There are many attributes that one can associate with Valeriy Lobanovskyi – influential, stern, authoritative among others but the one phrase that really describes his career can be as a skilled tactician, skilled in the planning and execution of his game plans.
Born in Kyiv, Ukraine, Lobanovskyi played for Victor Maslov’s Dynamo Kyiv as a left winger in the late fifties. He was known for his pace and his ability to bend the ball. He flourished in the team until Maslov started implementing the 4-4-2 formation with no wingers, later used by Alf Ramsey’s World Cup winning team of 1966.
Maslov was breaking popular tradition by fielding a 4 man midfield opposing the more popular 4-2-4, then used by Brazil. Lobanovskyi, not used to playing as a midfielder, became disenchanted with Maslov’s pressing approach to the game. He left Dynamo in 1965, going on to play for Chornomorets Odessa and finished his playing career at Shakhtar Donetsk. Lobanovskyi hung up his boots at the premature age of 29 and took up the coaching job at FC Dnipro Dnipropetrovsk (another Ukrainian team) a year after his retirement, in 1969.
His years at Dnipro went largely unnoticed as he did not win anything significant. However, he did lead Dnipro to the Soviet Top League in three years and in his fourth year, Dnipro finished sixth in that league.
It was at Dynamo Kyiv that Lobanovskyi began to gain a reputation as a tactician. Lobanovskyi joined Kyiv as manager in 1974 taking over from Andrey Biba. He started in a controversial manner – by ordering his first computer. Computers were something that were not easy to get and Lobanovskyi had to call in every favour with top military and government officials to get one. This immediately alerted the Soviet Intelligence agencies which thought that Lobanovskyi would be using it to send secret information to rival countries. Who knew that Lobanovskyi would begin something that was as revolutionary as it was audacious? He used it to analyse his players by their performances, use statistics and access all possible data on his opponents. He and his team of statisticians would meticulously collect data on each individual player, tracking every detail, from what areas of the pitch the player covered, to how he trapped the ball.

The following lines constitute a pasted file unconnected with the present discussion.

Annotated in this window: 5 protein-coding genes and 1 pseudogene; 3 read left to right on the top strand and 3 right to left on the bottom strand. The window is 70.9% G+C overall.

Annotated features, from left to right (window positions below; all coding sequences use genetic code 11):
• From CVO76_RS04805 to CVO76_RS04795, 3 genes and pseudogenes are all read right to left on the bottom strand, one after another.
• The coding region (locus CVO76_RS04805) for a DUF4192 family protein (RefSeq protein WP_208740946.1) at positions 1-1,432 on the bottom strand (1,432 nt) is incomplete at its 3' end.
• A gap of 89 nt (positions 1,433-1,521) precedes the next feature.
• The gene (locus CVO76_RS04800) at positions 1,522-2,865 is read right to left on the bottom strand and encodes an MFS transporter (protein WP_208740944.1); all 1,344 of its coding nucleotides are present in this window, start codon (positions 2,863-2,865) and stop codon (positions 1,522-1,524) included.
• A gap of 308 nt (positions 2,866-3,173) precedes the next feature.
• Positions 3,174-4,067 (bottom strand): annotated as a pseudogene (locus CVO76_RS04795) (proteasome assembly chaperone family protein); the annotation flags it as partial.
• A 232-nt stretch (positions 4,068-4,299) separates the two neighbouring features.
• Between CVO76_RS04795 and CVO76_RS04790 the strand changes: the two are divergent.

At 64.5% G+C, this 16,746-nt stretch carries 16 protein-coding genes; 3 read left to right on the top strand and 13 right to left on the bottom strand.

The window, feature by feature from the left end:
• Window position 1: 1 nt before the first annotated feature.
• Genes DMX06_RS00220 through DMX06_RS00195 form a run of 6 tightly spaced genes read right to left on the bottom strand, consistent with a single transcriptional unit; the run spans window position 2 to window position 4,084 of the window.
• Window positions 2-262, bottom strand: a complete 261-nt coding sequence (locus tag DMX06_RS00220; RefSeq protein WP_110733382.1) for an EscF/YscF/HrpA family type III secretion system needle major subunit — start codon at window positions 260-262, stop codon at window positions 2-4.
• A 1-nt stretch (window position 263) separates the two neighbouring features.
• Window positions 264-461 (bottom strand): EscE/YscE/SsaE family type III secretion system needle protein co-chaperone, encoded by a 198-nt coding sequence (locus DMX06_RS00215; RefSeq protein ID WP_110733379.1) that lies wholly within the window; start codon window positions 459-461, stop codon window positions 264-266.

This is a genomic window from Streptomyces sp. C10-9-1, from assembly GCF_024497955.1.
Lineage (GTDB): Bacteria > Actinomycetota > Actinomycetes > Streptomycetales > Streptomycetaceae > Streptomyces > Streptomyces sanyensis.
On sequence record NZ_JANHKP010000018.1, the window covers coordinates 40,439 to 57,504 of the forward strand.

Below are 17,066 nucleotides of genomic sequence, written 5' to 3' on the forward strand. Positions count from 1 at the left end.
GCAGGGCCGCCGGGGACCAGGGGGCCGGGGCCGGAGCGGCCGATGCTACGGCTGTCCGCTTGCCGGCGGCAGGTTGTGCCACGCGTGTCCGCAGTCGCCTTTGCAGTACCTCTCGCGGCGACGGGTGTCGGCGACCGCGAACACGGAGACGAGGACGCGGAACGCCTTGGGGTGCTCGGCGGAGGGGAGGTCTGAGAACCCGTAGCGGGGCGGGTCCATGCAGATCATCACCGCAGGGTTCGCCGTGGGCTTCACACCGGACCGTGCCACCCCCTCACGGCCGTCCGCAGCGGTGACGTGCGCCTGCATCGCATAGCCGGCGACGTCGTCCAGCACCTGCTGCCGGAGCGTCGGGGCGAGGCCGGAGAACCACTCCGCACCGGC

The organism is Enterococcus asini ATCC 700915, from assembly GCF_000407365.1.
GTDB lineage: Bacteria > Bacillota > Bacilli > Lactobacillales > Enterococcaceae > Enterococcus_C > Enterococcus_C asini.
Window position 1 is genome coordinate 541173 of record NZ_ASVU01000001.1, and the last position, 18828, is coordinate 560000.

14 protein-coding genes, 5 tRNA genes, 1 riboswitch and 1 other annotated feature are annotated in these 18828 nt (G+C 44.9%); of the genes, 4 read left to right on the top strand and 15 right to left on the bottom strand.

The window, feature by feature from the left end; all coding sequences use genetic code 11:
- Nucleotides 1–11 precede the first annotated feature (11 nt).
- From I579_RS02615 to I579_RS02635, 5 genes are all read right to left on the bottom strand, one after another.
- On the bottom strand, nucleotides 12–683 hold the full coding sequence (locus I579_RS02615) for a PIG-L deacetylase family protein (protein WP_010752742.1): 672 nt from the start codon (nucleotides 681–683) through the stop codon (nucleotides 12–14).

Valeriy Lobanovskyi was a huge supporter of the 4-4-2 because he saw the key to winning any game was not control of the ball but control of the space on the pitch – not only control of space when attacking but control of space when the teamwas in more defensive positions. As a result, he divided football into 22 elements (players) divided into sub-systems 11 elements each which moved within a defined area (the pitch). If the sub-systems were equal, it was a draw. If one sub-system was better than the other, they would win. As simple as that! Lobanovskyi believed that football was not about individuals but about coalitions, connections and the bond that the individualsin a team shared. He encouraged these bonds in various training sessions in which he would carry out a specific number of drills, the most popular being blindfolded 5-a-side matches. These training sessions resulted in an almost telepathic understanding between the players.
Lobanovskyi believed that pace and teamwork were equally important, hence his emphasis on fitness and teamwork drills. He preferred a player to playing in a particular position and being good at it rather than being able to play anywhere and be versatile. As a result, he was absolutely against the “Total Football” style of play preferred by the Germans and Dutch.
He was also one of the first to apply psychology to the game of football, Lobanovskyi famously said, “I don’t just speak of the sporting aspect of things, I’m equally inspired by scientific theories, which enable me to plan the training sessions, or by philosophical ideas, which allow me to organize the group of which I have charge. Every manager in the world says that the most difficult thing of all is the leadership of men. They are right, but do they know that reading philosophical works can help us?“